Jill Houk's 10-year-old son is bright. So why is homework a constant battle? "He often claims he can't do it," says the 41-year-old chef from Chicago. "For the most part, I have him tough it out. Sometimes I cave and give more help than I probably should. I'm constantly unsure if I've taken the right approach."
Houk is grappling with what Kenneth Koedinger, PhD, calls the assistance dilemma. "It's finding that sweet spot, the right level of help that will get them up to speed but not take the learning away," says Koedinger, director of the Pittsburgh Science of Learning Center at Carnegie Mellon University. The key, he says, is to be flexible and adaptable, jumping in when a child gets stuck and then backing off as soon as he's over the hump.
Kids learn best when they're given examples of how to solve problems, Koedinger says. Instead of doing the work, show your child how you'd do a similar task, step by step. After each step, have him explain to you why you did it. For example, in the infamous algebra problem where two trains are converging at different speeds, you might begin by drawing a diagram of the two trains. Ask your child, "What can this diagram show me?"
You can also offer alternative ways of approaching a task. If a child struggles with math equations, put them into a story format. "Let's say Brian worked four hours and earned $24; what would his hourly wage be?" This lets your child apply different parts of his brain. Research shows that we use the anterior prefrontal cortex to solve a story problem, and the posterior parietal cortex for equations -- but using either one can lead to a correct solution.
When it comes to learning, "no pain, no gain" is a misconception, Koedinger says. While a certain amount of struggling is normal, "pointless pain -- banging your head against the wall -- is a waste of time." If your child drags his feet on assignments, he has likely missed a key concept. Without enough basic knowledge, his homework won't be up to par and learning as a whole will be slower. You might have to review earlier lessons to find the sticking point.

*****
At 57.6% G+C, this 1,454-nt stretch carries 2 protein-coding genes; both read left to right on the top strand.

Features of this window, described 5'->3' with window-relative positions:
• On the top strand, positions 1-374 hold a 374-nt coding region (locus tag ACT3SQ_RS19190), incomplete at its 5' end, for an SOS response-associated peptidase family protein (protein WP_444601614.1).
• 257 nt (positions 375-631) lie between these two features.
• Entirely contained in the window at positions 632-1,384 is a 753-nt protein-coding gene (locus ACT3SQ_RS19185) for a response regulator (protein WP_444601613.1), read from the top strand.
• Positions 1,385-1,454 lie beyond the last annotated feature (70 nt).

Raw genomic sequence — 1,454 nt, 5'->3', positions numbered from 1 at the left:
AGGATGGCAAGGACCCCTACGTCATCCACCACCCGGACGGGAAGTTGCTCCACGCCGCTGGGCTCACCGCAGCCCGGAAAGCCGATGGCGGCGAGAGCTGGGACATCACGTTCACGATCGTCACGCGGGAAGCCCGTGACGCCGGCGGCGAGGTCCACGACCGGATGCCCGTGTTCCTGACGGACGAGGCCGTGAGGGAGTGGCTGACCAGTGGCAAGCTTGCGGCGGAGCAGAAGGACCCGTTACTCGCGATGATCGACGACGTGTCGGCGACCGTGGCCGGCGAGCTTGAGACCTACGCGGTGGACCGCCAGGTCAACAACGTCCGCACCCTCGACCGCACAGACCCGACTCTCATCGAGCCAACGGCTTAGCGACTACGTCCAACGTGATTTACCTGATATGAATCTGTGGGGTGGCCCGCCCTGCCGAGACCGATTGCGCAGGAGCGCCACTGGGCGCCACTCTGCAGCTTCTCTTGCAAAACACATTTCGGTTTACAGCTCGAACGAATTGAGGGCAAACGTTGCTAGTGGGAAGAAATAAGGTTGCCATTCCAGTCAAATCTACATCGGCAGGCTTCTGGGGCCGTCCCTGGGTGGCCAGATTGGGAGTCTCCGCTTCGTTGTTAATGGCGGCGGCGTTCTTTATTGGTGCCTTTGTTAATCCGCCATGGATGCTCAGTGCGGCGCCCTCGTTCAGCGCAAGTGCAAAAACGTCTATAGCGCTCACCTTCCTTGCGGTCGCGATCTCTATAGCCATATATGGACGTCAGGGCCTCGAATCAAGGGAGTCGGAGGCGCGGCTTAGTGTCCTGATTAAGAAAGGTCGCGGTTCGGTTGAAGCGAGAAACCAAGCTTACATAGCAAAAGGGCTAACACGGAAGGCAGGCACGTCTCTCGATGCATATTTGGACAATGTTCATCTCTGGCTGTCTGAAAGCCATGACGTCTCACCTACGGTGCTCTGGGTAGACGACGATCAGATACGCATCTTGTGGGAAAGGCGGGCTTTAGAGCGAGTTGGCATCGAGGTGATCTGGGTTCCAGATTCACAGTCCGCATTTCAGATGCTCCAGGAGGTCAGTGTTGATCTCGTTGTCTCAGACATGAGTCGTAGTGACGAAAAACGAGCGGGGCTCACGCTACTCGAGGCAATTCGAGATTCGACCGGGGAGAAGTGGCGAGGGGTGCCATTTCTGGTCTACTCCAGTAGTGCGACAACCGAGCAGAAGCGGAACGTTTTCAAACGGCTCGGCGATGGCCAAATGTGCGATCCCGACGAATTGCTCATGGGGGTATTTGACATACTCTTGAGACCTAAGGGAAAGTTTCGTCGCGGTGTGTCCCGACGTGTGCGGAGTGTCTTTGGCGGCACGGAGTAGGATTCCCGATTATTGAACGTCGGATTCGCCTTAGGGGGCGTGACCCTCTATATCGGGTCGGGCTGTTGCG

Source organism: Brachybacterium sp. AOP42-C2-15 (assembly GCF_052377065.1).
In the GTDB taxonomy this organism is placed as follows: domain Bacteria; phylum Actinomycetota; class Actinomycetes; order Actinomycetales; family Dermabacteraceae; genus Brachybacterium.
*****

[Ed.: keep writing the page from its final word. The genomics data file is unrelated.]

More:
Are you learning the material along with your child? Show him how to find the resources and examples he needs, whether in his class materials or on the Internet. "You're modeling how to be a good learner, rather than being a know-it-all. That can be an even broader lesson," Koedinger explains.
Houk finds that having her son do homework in the kitchen while she makes dinner keeps her from giving him too much help. She says, "I'm just distracted enough to make sure he's getting it done without taking over."
Tips for Homework Helpers
Take another route. Suggest alternate ways to tackle a task. If an algebraic formula seems inscrutable, use a diagram to understand the problem and clear up the mystery.
Set an example. Let your child watch you solve a problem, discussing why you did each step. "First, I'm going to choose X to represent the time when the trains will meet," you might explain. "Next, I'll call one train Y and the other Z. This gives me some of the basic elements of the equation."
Get real. Don't be afraid to say, "I don't know how to do this, either. Let's look for some help." This shows your child that it's OK to not know the answer and to make mistakes. More important, it shows him how to find resources on his own.